1976-1977 — ICP (A Robert E. Weatherford D/B/A)

An S-100 EPROM/RAM card with firmware for basic monitor and text editing functions. The FM-1 had a power-on jump circuit that made it possible to run without a front panel. The FM-1 added a non-maskable interrupt capability to the 8080 processor, which could be used by the FM-2 debugger (which was never produced). I created all aspects of the project, hardware design, firmware design using my 8080 development system, PC layout, tape up, and user documentation.

The User’s Guide was written in the days before word processors, so I banged it out on a manual typewriter. The diagrams were hand-drawn in ink. You can look at the FM-1 User’s Guide here.

The firmware was written on a cross-assembler that I created on the local community college’s HP-2000 BASIC system. I sure wish I could find the source code for the cross-assembler. I re-drafted the FM-1 Schematic in 2023.

By the time the FM-1 was released late in 1977, it was practically obsolete. By then, designs were using 2708 or newer EPROMs and higher density static RAMs. I still have 4 of the the original boards in various states of assembly. Let me know if you have any interest in obtaining one of these, to own a piece of early microcomputer history.


The idea for the FM-1 came to me around 1976 while I was in the process of trying to build my own IMSAI “clone.” I had an off-brand 8080A CPU board, a Seals 8K RAM board, and a backplane. I can’t remember if it was a PCB or wire-wrapped. I wasn’t sure I would be able to get a front panel, so I started thinking about how to create a resident monitor in a PROM board that would be able to auto-start on reset. It needed to produce the MEMWRT S-100 signal that normally came from the front panel. I wanted the monitor to run standalone, so it needed RAM.

I had worked briefly on an Intel Intellect system, so the idea that it could perform some of the same tasks − text editing and assembler, was appealing. Paper tape or cassette storage was expected for this. I must have had an IMSAI SIO by then, because I settled on the default suggested I/O addresses for the FM-1. The other thing the Intellect could do was breakpoints. I had to have the ability to set a breakpoint at an address and have the FM-1 break me back into the monitor.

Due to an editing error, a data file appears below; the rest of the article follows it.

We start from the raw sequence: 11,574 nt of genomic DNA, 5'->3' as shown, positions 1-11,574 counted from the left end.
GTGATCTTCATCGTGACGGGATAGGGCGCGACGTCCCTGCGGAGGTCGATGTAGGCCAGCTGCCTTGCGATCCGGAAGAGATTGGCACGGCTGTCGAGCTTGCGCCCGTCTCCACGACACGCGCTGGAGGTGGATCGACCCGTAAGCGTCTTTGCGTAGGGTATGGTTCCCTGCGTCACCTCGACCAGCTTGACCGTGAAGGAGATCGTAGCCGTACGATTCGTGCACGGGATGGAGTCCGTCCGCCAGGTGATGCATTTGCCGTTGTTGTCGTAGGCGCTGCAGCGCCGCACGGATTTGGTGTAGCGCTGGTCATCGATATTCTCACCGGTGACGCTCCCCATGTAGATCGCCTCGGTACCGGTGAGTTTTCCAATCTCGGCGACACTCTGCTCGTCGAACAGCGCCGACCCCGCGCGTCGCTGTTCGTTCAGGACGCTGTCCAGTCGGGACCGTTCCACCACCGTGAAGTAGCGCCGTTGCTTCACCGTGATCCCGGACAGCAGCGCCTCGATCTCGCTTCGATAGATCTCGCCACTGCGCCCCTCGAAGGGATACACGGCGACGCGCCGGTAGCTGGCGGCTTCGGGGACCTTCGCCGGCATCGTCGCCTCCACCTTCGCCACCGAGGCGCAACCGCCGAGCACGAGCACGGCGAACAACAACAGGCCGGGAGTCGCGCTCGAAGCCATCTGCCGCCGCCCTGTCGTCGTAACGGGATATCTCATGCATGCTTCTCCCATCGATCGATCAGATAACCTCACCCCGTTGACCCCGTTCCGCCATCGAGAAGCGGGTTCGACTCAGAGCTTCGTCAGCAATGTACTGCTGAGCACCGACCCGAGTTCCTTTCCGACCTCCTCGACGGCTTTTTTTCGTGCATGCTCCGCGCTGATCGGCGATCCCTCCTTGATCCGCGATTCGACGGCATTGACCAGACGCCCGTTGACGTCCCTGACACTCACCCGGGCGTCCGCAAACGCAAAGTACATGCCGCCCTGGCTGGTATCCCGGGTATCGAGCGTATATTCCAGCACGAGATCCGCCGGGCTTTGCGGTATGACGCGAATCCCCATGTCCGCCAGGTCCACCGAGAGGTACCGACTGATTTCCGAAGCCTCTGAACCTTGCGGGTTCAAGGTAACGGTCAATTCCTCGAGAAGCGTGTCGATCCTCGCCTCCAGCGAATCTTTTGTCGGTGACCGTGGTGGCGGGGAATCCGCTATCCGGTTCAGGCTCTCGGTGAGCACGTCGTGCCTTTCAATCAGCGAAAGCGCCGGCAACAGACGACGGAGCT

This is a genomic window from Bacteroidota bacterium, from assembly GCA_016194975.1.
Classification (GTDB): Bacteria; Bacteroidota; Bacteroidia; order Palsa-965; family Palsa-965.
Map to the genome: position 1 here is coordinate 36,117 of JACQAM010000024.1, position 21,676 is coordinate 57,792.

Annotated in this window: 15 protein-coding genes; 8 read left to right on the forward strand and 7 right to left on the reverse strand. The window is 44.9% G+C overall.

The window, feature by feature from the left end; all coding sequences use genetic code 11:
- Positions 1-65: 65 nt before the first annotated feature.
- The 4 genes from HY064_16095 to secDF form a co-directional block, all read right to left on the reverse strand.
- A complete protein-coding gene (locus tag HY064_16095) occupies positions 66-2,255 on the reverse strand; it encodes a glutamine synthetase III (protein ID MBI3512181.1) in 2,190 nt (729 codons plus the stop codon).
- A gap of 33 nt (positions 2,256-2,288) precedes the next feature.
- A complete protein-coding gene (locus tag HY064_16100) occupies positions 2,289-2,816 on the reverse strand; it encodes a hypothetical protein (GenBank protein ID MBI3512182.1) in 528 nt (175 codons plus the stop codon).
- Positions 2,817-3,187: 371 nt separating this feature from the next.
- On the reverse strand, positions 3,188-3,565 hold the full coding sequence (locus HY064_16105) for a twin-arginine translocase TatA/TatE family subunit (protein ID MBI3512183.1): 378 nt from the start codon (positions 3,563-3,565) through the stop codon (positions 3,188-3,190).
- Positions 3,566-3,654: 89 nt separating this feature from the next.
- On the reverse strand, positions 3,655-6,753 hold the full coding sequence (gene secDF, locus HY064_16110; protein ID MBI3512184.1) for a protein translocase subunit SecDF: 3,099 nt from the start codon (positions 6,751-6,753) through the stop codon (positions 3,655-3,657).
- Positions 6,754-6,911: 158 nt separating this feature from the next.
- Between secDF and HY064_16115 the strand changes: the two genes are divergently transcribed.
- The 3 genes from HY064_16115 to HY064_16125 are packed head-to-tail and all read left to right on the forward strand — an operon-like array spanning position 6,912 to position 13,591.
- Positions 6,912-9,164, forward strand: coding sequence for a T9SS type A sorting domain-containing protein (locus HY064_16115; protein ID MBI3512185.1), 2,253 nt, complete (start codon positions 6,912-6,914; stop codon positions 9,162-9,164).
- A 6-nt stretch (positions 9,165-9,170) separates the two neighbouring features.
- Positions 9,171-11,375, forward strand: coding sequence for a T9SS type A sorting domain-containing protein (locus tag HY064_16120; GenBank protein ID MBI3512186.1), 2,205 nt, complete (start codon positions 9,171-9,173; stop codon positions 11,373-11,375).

At this time, the state of the art for EPROMs was the 1702A. Each 24-pin DIP chip had 256 bytes of memory. Yes, that’ bytes. Not K, meg, or certainly gig. There were numerous articles floating around on how to build a programmer. So I quickly figured out that I could fit 3K of EPROM and 1K of RAM on a S-100 board.

By now, I had written a crude 8080 emulator and assembler on the high school’s BASIC system. I began to realize that all this was not going to fit in 3K. Also, the breakpoint hardware was not going to fit either. That’s when the two-board solution was born. I called the board the ”firmware module” with two boards, the FM-1 and FM-2. FM-1 would get the basics working – the power-on start and bus signals and the monitor. The monitor’s command processor would be able to be extended by picking up the FM-2’s if it was present. The FM-2 would have the hardware breakpoint and probably 4K of EPROM (3K if the breakpoint hardware took up too much board space).

I had originally thought about making the FM-1 and FM-2 addresses settable by DIP switch until I realized that the power-on jump circuit would be more complicated and the idea of a relocatable monitor just made my head hurt. So I made a rather arbitrary decision to set the FM-1 address at E000 hex and the FM-2 at F000 hex. At that time, memory-mapped boards like the later IMSAI DIO and VIO didn’t exist. There was no such thing as PHANTOM back then.

As soon as the S-100 bus adopted the Z80 and 8085 CPUs, and floppy disks became common and then required, the FM-1’s architecture was incompatible and obsolete. The breakpoint circuit will only work with an 8080A. It was a good way to get a turnkey system up and running, but it’s lifespan was very limited.